What Do You Like?
Talk more about what you like. This seemingly simple communication choice can have an impact on every aspect of your professional, interpersonal, and even internal life.
Noticing and telling people what you appreciate and admire about them creates satisfaction and loyalty at work (Forbes’ research shows that “recognition rich” cultures have a dramatically increased retention rate). It enhances your own and others’ sense of belonging (a need so basic it is listed just above “safety” and “survival” on Maslow’s Hierarchy of Human Needs). It strengthens your most intimate relationships (John Gottman’s marital research concludes that couples in strong marriages scan the universe for what they appreciate about each other where marriages on the brink find partners noticing what annoys them.) Talking about what you like also helps keep you in a positive frame of mind, since you will be training yourself to seek out and notice what you find to be good and valuable.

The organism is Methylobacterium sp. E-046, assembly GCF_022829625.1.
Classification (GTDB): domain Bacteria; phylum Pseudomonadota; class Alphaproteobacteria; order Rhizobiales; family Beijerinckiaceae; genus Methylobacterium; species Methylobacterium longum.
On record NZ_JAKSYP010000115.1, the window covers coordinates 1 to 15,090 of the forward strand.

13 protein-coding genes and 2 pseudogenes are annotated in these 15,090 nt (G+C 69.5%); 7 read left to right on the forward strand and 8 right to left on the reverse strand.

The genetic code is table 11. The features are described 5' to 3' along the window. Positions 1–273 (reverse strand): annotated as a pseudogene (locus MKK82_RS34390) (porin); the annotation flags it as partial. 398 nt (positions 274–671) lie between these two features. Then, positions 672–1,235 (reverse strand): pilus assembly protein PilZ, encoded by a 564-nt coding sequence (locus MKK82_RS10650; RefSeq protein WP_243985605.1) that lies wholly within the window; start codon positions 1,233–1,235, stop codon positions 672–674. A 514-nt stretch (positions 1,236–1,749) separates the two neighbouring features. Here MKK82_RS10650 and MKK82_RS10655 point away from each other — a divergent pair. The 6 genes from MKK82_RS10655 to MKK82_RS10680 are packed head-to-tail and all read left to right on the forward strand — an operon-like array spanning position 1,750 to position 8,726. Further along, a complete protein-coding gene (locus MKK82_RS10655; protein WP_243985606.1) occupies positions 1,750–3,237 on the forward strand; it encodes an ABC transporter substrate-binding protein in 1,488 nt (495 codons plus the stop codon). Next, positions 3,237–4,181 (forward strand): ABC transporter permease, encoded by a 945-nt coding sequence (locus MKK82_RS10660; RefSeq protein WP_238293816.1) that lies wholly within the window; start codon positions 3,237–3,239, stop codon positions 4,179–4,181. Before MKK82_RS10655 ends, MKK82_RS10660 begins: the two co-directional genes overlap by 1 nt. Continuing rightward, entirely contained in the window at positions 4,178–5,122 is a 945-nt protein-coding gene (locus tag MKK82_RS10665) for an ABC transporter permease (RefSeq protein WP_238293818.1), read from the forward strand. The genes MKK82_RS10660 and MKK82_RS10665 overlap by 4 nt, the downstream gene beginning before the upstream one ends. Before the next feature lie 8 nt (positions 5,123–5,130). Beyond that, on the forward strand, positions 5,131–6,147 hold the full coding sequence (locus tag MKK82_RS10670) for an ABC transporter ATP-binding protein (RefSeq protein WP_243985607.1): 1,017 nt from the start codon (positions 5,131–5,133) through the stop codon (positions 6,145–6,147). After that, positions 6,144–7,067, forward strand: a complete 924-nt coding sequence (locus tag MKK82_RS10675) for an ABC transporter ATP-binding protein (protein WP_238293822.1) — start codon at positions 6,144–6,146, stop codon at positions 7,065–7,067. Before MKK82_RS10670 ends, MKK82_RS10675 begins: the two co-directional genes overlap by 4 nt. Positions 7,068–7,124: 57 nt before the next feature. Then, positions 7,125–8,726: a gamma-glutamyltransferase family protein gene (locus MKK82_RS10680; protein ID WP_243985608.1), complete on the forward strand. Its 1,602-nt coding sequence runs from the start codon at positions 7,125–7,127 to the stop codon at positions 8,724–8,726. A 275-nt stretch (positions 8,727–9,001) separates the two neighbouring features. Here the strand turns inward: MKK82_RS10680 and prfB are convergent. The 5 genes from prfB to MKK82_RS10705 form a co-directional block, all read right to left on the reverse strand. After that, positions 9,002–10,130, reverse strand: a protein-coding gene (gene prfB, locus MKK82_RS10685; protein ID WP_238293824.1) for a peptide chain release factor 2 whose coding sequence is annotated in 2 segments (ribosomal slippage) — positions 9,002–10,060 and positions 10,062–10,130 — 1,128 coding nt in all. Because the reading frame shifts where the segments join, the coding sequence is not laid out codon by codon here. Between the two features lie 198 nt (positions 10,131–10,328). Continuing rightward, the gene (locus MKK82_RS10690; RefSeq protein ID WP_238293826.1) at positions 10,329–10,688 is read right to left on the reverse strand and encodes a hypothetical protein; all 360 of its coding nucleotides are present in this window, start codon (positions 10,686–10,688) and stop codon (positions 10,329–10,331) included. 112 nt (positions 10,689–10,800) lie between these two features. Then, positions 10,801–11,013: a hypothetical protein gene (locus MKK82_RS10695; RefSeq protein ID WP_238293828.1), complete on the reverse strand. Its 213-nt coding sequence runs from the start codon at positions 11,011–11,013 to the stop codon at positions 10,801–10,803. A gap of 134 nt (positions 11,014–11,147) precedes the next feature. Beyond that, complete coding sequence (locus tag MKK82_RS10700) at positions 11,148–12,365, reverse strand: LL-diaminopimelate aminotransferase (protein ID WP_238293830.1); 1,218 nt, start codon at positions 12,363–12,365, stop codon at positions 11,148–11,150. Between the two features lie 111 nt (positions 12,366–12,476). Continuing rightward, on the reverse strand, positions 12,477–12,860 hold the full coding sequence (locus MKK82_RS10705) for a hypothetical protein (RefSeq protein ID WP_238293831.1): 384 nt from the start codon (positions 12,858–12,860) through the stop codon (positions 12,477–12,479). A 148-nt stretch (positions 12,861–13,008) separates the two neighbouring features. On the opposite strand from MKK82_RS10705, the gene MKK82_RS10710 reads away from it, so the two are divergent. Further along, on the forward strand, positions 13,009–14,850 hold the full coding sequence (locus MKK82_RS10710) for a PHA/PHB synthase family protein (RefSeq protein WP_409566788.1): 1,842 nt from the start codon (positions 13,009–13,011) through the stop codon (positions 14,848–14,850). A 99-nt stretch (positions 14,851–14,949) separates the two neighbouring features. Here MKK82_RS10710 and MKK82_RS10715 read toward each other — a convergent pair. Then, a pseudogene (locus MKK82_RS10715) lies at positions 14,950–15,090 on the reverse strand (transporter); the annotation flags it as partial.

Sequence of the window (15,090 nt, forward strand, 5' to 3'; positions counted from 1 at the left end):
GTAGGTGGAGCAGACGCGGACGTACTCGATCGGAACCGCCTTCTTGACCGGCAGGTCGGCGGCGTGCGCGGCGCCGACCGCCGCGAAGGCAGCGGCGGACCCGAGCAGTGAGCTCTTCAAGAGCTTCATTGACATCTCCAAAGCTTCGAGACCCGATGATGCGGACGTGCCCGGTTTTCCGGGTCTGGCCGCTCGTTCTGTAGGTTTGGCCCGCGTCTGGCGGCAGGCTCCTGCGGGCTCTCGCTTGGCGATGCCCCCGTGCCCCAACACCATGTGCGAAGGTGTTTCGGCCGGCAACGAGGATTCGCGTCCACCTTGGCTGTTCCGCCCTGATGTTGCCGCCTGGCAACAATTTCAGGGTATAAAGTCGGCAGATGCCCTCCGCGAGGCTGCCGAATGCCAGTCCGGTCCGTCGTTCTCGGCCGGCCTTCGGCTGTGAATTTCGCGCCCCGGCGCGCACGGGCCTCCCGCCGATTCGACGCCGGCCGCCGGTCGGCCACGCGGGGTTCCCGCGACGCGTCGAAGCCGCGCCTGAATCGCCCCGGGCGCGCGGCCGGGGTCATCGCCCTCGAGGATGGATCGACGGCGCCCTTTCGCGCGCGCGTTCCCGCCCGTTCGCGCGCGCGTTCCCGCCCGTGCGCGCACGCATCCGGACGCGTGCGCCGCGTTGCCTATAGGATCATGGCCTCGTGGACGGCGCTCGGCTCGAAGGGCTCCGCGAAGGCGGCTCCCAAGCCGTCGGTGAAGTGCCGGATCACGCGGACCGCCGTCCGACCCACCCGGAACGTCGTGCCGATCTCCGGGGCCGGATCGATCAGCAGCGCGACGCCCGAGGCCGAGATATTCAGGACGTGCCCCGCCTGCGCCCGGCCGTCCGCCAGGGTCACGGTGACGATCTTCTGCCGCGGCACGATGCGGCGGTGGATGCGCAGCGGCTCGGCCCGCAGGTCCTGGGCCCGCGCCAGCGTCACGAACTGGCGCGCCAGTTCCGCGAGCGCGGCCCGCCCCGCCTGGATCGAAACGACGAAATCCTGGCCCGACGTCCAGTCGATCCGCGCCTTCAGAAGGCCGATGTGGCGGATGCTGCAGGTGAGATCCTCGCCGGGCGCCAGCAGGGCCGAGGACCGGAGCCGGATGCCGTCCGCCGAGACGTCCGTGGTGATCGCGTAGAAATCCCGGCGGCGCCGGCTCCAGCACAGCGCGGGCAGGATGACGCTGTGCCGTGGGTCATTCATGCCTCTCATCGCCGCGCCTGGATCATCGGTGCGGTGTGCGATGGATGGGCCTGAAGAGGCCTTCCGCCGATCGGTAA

In short, you will be creating a happier milieu and mindset. And since happiness has been shown to spread through social networks, there is simply no telling how far this simple practice can go.
We want to hear: Try it for a day, a week, or a month and let us know: How is simply talking more about what you like making a difference? Share your responses to the weekly discussion question here.
4/22/2014 04:33:52 am
Agreed. I've often believed that finding the good in a person or organization also keeps the mind open for accepting words on how to improve performance, etc. it is a good practice to think about the positive and share that feedback.
4/22/2014 07:15:10 am
And you're right; when people feel valued they're more open to hearing about their mistakes.
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